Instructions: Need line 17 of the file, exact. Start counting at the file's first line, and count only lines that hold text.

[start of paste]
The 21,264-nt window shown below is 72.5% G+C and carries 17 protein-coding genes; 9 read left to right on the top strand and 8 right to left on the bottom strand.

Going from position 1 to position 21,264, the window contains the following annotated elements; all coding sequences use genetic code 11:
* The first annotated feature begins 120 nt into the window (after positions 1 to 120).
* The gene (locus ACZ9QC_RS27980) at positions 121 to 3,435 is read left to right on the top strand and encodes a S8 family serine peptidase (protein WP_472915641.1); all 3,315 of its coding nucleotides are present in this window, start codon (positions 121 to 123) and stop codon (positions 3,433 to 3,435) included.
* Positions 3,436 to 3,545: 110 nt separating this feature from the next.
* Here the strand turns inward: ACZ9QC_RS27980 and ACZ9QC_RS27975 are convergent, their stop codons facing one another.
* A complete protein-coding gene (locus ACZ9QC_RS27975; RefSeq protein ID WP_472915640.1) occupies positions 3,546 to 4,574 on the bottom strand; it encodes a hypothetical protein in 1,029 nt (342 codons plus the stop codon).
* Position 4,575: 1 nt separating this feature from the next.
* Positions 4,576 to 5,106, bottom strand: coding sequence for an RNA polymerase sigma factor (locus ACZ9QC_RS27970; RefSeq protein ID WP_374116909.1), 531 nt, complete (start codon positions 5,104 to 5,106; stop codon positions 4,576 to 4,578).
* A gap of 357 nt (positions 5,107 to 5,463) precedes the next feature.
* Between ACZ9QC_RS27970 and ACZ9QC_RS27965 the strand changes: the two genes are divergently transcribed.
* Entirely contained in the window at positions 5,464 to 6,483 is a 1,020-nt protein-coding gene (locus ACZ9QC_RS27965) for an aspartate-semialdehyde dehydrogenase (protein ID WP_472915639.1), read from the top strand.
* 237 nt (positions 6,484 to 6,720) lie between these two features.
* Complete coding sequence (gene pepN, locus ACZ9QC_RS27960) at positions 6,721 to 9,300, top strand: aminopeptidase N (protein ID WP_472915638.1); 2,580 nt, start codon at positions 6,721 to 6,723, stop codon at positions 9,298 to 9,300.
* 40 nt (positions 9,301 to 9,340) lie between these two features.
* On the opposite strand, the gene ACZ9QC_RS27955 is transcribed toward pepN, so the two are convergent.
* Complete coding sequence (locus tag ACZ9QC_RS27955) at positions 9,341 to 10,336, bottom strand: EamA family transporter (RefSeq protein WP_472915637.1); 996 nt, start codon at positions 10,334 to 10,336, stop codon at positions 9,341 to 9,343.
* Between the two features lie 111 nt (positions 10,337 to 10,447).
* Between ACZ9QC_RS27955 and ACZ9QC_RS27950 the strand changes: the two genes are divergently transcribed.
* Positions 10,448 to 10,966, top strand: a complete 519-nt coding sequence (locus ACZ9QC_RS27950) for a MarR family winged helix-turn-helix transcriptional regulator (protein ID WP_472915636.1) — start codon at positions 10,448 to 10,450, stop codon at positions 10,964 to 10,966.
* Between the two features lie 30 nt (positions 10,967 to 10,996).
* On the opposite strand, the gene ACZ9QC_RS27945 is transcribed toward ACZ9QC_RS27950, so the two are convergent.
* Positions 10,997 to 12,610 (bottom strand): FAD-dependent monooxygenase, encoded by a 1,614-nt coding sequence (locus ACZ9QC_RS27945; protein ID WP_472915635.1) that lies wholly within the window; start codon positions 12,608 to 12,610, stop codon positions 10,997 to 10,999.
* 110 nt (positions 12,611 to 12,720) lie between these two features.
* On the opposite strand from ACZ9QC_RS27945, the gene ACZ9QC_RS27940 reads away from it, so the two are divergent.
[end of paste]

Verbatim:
* Complete coding sequence (locus tag ACZ9QC_RS27955) at positions 9,341 to 10,336, bottom strand: EamA family transporter (RefSeq protein WP_472915637.1); 996 nt, start codon at positions 10,334 to 10,336, stop codon at positions 9,341 to 9,343.